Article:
Radiation therapy for vaginal cancer
Also known as radiotherapy, radiation therapy uses a controlled dose of radiation, such as x-rays, to kill or damage cancer cells. For more on this, see our general section on Radiation therapy.
Radiation therapy is a common treatment for vaginal cancer. Some people with vaginal cancer are treated with a combination of radiation therapy and chemotherapy. This is called chemoradiation or chemoradiotherapy. Radiation therapy can also be used to control symptoms of advanced cancer (palliative treatment).
Learn more about:
- How is it given?
- External radiation therapy
- Internal radiation therapy
- Short-term side effects of radiation therapy
- Long-term side effects of radiation therapy
- Video: What is radiation therapy?
How is it given?
There are two main ways of delivering radiation therapy: externally and internally. Most people with vaginal cancer have both types of radiation therapy. Your radiation oncologist will recommend the course of treatment most suitable for you.
This precisely delivers radiation to the cancer from outside the body. You will lie on a treatment table under a machine called a linear accelerator, which directs radiation towards the affected areas of the pelvis.
EBRT is usually given daily, Monday to Friday, over 4–6 weeks. The exact number of treatment sessions you have will depend on the type and size of the cancer, and whether it has spread to the lymph nodes. Each session takes about 20 minutes and is painless.
Also called brachytherapy, internal radiation therapy delivers radiation directly to the tumour from inside your body. It can be given in fewer treatment sessions because radiation doesn’t have to travel through the body.
What is the main type?
The main type of internal radiation therapy used for vaginal cancer is high-dose-rate (HDR) brachytherapy. You may have this after finishing a course of EBRT.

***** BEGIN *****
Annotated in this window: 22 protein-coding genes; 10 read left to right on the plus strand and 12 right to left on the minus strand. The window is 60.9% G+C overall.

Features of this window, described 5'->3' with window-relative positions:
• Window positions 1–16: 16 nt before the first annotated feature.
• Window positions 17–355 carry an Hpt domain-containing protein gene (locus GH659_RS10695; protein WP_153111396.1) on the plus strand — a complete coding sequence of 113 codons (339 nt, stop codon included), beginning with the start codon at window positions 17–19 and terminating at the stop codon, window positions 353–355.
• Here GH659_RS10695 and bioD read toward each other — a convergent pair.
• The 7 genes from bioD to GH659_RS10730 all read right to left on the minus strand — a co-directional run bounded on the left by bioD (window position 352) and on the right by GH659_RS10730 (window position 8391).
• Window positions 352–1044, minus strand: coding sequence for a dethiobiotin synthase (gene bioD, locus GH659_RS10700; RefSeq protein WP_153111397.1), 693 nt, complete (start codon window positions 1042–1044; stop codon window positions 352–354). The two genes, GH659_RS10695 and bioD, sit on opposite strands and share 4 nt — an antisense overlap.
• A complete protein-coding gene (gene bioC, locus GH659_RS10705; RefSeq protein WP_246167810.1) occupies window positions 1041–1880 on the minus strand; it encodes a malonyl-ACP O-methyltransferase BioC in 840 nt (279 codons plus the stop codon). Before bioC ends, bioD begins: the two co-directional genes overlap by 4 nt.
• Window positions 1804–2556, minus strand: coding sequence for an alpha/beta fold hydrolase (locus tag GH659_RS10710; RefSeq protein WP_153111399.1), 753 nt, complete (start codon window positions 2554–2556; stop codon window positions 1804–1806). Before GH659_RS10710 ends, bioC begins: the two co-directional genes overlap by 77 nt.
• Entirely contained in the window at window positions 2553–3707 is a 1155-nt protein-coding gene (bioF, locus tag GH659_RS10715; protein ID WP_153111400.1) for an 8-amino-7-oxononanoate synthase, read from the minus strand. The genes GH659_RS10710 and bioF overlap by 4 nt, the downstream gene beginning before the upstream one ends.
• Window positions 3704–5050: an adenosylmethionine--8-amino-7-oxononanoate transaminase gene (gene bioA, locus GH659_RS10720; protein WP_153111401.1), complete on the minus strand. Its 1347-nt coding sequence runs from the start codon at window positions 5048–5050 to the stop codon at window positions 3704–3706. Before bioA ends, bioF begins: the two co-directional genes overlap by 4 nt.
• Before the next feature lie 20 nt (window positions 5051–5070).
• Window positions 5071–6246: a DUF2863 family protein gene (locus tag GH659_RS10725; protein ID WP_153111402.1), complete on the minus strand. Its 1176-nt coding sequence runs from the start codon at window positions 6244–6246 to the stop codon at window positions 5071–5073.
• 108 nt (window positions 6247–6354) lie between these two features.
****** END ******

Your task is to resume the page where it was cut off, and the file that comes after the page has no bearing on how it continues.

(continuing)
How is it given?
Brachytherapy can be delivered in a number of ways. The simplest way is through a vaginal cylinder, which is a hollow applicator with a rounded tip placed inside the vagina. The tube inside the cylinder is connected to a machine that delivers the radioactive seed.
Your vagina may feel stretched and uncomfortable, but the treatment is reasonably painless. You can take painkillers or you may be given a local anaesthetic to make you feel more comfortable when the cylinder is inserted. Treatment takes about 10–20 minutes. You may need to have 3–4 sessions to deliver the right amount of radiation to treat the cancer.
A more complex form of brachytherapy
A more complex form of brachytherapy may be used if the cancer is still quite thick and bulky after EBRT. You will be admitted to hospital to have this type of brachytherapy. Hollow needles are inserted in and around the cancer under anaesthetic. A radioactive seed travels inside the needle and delivers radiation directly to the cancer.
The needles stay in place for 2–3 days until treatment is completed. During that time, you will be connected to the brachytherapy machine for at least three treatments and you must lie flat on a special bed until the needles are removed. You will be given pain-relieving medicine while you are in hospital. You are not radioactive between treatments, so family and friends can visit you in hospital. There are only a few centres in Australia where this treatment is available.
After brachytherapy you may feel uncomfortable in the vaginal region. Painkillers can help if needed.
The side effects you experience will vary depending on the dose of radiation and the areas treated. Many will be short-term side effects. These often get worse during treatment and just after the course of treatment has ended.